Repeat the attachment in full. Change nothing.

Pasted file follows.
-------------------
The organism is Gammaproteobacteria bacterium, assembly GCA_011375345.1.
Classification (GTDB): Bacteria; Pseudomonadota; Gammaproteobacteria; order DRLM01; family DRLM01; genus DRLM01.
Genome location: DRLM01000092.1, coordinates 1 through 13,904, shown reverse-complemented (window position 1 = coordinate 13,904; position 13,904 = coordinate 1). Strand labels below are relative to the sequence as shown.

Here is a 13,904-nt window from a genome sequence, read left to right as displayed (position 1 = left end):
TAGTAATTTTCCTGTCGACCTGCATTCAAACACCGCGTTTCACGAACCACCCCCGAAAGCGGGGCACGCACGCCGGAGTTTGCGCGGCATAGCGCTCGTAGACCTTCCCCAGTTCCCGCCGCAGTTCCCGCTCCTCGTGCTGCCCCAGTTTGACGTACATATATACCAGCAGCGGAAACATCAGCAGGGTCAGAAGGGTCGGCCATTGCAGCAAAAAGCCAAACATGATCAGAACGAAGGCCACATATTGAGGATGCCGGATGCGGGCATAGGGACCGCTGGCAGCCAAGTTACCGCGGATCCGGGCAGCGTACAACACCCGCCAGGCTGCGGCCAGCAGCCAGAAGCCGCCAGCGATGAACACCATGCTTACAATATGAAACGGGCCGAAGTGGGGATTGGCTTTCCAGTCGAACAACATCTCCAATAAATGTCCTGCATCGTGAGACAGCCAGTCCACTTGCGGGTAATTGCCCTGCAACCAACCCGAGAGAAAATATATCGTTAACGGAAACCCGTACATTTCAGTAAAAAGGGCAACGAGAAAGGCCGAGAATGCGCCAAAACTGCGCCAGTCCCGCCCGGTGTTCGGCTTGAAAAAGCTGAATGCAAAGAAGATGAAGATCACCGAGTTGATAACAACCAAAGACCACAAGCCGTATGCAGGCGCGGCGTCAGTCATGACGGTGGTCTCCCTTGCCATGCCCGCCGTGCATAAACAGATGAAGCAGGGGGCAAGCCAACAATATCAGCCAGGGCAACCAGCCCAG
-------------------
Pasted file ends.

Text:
The organism is Gammaproteobacteria bacterium, assembly GCA_011375345.1.
Classification (GTDB): Bacteria; Pseudomonadota; Gammaproteobacteria; order DRLM01; family DRLM01; genus DRLM01.
Genome location: DRLM01000092.1, coordinates 1 through 13,904, shown reverse-complemented (window position 1 = coordinate 13,904; position 13,904 = coordinate 1). Strand labels below are relative to the sequence as shown.

Here is a 13,904-nt window from a genome sequence, read left to right as displayed (position 1 = left end):
TAGTAATTTTCCTGTCGACCTGCATTCAAACACCGCGTTTCACGAACCACCCCCGAAAGCGGGGCACGCACGCCGGAGTTTGCGCGGCATAGCGCTCGTAGACCTTCCCCAGTTCCCGCCGCAGTTCCCGCTCCTCGTGCTGCCCCAGTTTGACGTACATATATACCAGCAGCGGAAACATCAGCAGGGTCAGAAGGGTCGGCCATTGCAGCAAAAAGCCAAACATGATCAGAACGAAGGCCACATATTGAGGATGCCGGATGCGGGCATAGGGACCGCTGGCAGCCAAGTTACCGCGGATCCGGGCAGCGTACAACACCCGCCAGGCTGCGGCCAGCAGCCAGAAGCCGCCAGCGATGAACACCATGCTTACAATATGAAACGGGCCGAAGTGGGGATTGGCTTTCCAGTCGAACAACATCTCCAATAAATGTCCTGCATCGTGAGACAGCCAGTCCACTTGCGGGTAATTGCCCTGCAACCAACCCGAGAGAAAATATATCGTTAACGGAAACCCGTACATTTCAGTAAAAAGGGCAACGAGAAAGGCCGAGAATGCGCCAAAACTGCGCCAGTCCCGCCCGGTGTTCGGCTTGAAAAAGCTGAATGCAAAGAAGATGAAGATCACCGAGTTGATAACAACCAAAGACCACAAGCCGTATGCAGGCGCGGCGTCAGTCATGACGGTGGTCTCCCTTGCCATGCCCGCCGTGCATAAACAGATGAAGCAGGGGGCAAGCCAACAATATCAGCCAGGGCAACCAGCCCAG